Assume that pharmacogenomic research produces a drug to treat diabetes, which occurs across racial lines. The new drug is particularly effective in Hispanics, who are at risk for severe side effects from the drug used by the mainstream population. The new drug, while safest for Hispanics, costs more than the more widely used drug. Will HMOs and other managed care organizations and third-party payers be more or less likely to support the prescription of the drug best suited for each patient when the best drug may well cost more? Absent insurance coverage for prescription drugs, an Hispanic person will pay more to be treated for the same condition. The result is consistent with science and economics, but how well will it sit with consumers? From a broader perspective, how will the health insurance industry respond to a scenario in which different ethnic minorities require more expensive care than their white counterparts?
The trends in drug development have not escaped the notice of federal regulators. The Food and Drug Administration (FDA) requires drug manufacturers to disclose effectiveness and safety data for gender, racial, and age subgroups, see Food/980213FDARequires.html, but does not require drug sponsors to conduct studies, much less include persons from specific subgroups in such studies. Through the Orphan Drug Act, the government offers tax credits, research grants, exclusive marketing rights, and other valuable incentives to companies to encourage research on rare diseases. Biotechnology companies that labor under the Act are able to set their own prices; the FDA does not regulate the pricing of the final products. The law has made orphan drugs a popular area of research and a moneymaker for the industry. Similar incentives may become necessary to encourage the production and distribution of drugs that benefit larger but neglected subpopulations.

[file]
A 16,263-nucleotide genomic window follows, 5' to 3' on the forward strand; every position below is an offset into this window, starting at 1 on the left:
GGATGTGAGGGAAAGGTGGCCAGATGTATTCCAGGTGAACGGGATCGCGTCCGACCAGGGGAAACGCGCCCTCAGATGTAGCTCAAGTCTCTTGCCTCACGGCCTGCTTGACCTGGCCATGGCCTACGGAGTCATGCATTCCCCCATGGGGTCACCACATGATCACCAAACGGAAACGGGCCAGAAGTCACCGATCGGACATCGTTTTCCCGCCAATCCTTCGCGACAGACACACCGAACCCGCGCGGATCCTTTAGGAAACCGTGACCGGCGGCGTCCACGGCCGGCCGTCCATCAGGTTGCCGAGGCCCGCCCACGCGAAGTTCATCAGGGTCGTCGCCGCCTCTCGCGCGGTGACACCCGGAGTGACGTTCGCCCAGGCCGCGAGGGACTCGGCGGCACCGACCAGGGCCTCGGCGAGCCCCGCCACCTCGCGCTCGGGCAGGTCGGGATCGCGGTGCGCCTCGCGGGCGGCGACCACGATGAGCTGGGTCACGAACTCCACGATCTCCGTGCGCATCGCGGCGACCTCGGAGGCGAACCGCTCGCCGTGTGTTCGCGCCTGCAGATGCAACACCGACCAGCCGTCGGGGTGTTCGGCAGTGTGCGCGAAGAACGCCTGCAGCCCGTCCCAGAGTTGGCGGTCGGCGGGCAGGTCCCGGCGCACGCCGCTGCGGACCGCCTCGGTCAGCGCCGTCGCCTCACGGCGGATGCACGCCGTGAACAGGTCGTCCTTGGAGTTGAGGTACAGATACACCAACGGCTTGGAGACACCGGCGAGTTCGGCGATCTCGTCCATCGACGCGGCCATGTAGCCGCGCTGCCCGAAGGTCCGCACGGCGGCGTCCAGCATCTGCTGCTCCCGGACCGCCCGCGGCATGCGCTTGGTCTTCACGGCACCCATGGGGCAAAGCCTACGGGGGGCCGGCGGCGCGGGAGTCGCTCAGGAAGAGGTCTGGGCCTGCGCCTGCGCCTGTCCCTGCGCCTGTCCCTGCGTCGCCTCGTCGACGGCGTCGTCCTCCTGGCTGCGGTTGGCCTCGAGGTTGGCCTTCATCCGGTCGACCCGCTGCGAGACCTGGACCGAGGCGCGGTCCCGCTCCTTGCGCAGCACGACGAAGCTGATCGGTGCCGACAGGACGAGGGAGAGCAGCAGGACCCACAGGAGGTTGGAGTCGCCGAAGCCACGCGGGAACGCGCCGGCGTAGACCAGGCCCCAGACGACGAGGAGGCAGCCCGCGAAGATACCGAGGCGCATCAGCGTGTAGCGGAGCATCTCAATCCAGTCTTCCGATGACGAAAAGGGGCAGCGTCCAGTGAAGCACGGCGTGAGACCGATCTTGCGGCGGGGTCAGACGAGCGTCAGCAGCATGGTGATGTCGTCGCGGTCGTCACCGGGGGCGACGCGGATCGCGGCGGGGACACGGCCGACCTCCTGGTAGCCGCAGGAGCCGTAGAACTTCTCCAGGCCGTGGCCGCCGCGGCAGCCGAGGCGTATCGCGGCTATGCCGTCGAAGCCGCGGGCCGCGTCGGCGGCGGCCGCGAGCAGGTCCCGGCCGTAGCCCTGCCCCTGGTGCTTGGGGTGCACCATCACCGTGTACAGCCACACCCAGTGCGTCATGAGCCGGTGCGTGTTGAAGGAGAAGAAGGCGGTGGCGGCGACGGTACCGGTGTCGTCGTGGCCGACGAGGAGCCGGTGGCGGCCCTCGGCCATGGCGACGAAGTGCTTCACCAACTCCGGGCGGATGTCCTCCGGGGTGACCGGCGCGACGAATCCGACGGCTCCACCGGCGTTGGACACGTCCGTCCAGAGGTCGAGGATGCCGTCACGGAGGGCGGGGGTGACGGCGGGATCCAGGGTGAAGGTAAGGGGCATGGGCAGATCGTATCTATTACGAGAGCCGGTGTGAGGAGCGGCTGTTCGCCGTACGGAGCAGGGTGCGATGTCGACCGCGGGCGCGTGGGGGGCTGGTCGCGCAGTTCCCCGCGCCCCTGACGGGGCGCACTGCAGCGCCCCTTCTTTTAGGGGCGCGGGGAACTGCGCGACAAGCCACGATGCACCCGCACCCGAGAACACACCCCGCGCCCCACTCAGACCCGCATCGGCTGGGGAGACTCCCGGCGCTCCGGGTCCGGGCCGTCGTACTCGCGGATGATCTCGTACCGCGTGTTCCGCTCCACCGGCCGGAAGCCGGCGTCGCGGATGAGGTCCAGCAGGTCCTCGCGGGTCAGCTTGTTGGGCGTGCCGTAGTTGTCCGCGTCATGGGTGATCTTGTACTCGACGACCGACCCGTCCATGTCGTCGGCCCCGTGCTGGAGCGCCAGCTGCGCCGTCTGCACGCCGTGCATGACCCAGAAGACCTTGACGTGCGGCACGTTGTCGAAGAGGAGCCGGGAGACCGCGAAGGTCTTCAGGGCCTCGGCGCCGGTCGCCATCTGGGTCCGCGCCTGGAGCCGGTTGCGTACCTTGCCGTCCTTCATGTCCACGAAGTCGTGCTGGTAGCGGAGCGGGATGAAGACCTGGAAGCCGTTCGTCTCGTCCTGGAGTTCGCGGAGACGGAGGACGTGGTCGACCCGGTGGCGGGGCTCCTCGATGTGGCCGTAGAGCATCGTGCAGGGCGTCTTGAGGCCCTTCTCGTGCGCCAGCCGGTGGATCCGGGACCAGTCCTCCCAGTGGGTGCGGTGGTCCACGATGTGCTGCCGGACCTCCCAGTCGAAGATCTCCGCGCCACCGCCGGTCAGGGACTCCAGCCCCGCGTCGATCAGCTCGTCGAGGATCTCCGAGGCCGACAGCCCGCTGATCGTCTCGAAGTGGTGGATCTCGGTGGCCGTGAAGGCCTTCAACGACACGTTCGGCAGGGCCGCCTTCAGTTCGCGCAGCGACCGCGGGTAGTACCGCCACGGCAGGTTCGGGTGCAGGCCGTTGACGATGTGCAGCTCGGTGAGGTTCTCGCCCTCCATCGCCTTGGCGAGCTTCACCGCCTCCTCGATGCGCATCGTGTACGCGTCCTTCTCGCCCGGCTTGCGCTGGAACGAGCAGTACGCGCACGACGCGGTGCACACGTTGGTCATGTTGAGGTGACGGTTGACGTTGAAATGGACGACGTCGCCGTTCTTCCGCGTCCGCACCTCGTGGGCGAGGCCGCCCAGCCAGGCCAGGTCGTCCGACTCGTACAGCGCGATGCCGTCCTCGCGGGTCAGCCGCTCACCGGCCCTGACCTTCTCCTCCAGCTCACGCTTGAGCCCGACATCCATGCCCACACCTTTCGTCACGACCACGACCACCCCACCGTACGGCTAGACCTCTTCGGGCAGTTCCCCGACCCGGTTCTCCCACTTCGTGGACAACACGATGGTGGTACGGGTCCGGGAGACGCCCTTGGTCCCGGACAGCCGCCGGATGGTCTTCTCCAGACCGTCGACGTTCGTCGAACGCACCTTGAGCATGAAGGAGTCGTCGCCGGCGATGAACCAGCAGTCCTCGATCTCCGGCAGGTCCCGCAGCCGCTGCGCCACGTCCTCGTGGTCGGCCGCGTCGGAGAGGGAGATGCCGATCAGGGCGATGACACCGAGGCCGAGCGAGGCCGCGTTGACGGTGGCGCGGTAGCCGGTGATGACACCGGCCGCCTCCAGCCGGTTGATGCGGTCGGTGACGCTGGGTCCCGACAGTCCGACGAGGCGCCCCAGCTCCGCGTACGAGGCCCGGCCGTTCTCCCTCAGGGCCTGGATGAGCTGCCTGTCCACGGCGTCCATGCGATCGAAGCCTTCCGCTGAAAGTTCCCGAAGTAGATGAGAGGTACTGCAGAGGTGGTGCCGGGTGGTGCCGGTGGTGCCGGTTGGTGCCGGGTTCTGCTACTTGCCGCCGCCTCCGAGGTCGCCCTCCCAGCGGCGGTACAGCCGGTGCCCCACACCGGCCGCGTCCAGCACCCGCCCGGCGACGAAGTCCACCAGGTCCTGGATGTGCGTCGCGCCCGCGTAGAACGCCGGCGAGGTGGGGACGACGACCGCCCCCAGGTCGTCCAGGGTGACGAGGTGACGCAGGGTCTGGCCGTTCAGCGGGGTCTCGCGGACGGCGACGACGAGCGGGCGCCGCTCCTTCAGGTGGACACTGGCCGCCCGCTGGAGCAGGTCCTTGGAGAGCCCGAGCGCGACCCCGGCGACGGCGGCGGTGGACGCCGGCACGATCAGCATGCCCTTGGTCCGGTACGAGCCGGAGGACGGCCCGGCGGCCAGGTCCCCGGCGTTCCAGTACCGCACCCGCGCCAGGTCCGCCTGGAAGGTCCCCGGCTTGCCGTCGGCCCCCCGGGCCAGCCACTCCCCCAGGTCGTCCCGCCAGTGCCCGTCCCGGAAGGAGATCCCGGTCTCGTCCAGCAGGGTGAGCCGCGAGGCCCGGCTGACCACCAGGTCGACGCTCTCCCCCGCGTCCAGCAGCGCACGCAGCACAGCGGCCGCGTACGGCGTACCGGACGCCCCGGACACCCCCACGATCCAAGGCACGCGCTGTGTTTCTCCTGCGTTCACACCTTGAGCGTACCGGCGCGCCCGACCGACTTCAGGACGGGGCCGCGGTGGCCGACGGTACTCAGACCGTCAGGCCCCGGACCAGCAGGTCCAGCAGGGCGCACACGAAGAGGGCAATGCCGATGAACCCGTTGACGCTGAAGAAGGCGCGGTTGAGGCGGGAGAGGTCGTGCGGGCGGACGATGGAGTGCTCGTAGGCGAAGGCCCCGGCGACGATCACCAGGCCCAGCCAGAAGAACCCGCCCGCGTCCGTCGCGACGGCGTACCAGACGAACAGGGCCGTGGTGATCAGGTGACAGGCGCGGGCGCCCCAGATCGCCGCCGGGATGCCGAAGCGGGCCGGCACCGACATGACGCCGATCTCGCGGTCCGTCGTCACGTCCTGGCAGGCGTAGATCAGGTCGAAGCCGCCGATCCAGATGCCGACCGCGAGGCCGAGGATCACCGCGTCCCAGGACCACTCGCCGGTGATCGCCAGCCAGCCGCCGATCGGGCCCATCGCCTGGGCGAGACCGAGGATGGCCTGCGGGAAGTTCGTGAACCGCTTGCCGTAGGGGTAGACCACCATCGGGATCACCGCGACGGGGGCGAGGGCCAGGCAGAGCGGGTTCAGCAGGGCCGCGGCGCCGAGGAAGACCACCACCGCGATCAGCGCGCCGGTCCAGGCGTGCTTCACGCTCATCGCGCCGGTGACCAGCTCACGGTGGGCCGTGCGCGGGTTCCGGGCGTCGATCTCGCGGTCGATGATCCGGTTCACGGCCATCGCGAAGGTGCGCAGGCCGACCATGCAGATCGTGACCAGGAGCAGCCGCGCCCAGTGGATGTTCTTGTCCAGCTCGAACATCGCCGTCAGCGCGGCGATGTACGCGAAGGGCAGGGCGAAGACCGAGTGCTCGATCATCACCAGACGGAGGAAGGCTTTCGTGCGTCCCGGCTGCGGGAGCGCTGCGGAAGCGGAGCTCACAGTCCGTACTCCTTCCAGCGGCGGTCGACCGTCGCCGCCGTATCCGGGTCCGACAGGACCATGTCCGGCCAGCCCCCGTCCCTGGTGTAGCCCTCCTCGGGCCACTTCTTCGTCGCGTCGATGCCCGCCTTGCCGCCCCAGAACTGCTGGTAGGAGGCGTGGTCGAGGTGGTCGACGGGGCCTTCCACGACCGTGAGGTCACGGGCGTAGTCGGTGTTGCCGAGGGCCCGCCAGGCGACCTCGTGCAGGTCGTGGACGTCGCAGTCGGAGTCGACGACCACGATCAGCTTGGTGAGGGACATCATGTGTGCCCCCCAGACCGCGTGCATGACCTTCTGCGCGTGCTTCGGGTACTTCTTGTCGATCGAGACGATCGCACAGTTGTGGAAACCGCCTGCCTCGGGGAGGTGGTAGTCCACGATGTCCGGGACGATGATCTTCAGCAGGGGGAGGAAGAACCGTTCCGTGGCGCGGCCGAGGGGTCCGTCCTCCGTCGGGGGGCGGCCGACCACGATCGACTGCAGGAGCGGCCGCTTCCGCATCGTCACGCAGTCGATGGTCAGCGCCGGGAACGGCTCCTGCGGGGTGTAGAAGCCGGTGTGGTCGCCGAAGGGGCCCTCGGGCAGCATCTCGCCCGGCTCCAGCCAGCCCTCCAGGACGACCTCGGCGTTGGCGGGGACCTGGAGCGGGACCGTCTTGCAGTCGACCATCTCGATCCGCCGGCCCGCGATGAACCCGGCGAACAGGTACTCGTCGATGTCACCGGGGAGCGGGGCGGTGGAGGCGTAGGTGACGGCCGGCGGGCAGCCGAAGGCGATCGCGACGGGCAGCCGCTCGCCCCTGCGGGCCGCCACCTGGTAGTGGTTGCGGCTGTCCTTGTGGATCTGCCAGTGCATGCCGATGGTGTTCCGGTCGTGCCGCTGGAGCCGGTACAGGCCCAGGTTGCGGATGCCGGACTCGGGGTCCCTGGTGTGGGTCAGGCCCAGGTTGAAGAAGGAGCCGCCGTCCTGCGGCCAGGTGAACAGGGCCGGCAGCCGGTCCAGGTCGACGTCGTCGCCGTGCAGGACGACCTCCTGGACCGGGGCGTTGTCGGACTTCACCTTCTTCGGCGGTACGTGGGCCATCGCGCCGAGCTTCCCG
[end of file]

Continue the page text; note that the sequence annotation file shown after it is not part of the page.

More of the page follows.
In a free market, the prospect of economic gain should be sufficient motivation for producers to distribute goods and services to all consumers. Many private institutions in the United States still have to be forced by law to drop policies that discriminate against persons based on their race and ethnicity, even when the illicit policy is contrary to sound business practice and the pursuit of profit. Will racial politics sustain a system in which drug companies market higher-priced drugs to specific minority communities? How do we balance the higher economic costs associated with targeting a group with genetic similarities against commitments to equitable social treatment of all persons without regard to race?
With the growth of pharmacogenomics, race could play a legitimate role in the clinical treatment of illnesses. Whereas attempts toward equality have emphasized the absence of meaningful differences between races, society must confront the reality that immutable genetic differences among individuals of various racial and ethnic backgrounds may require separate treatment for the same conditions. Moreover, society must decide how best to promote equality in this context. The creation of a pharmaceutical apartheid, in which the price and availability of a needed drug are a function of genetics and race, must be avoided.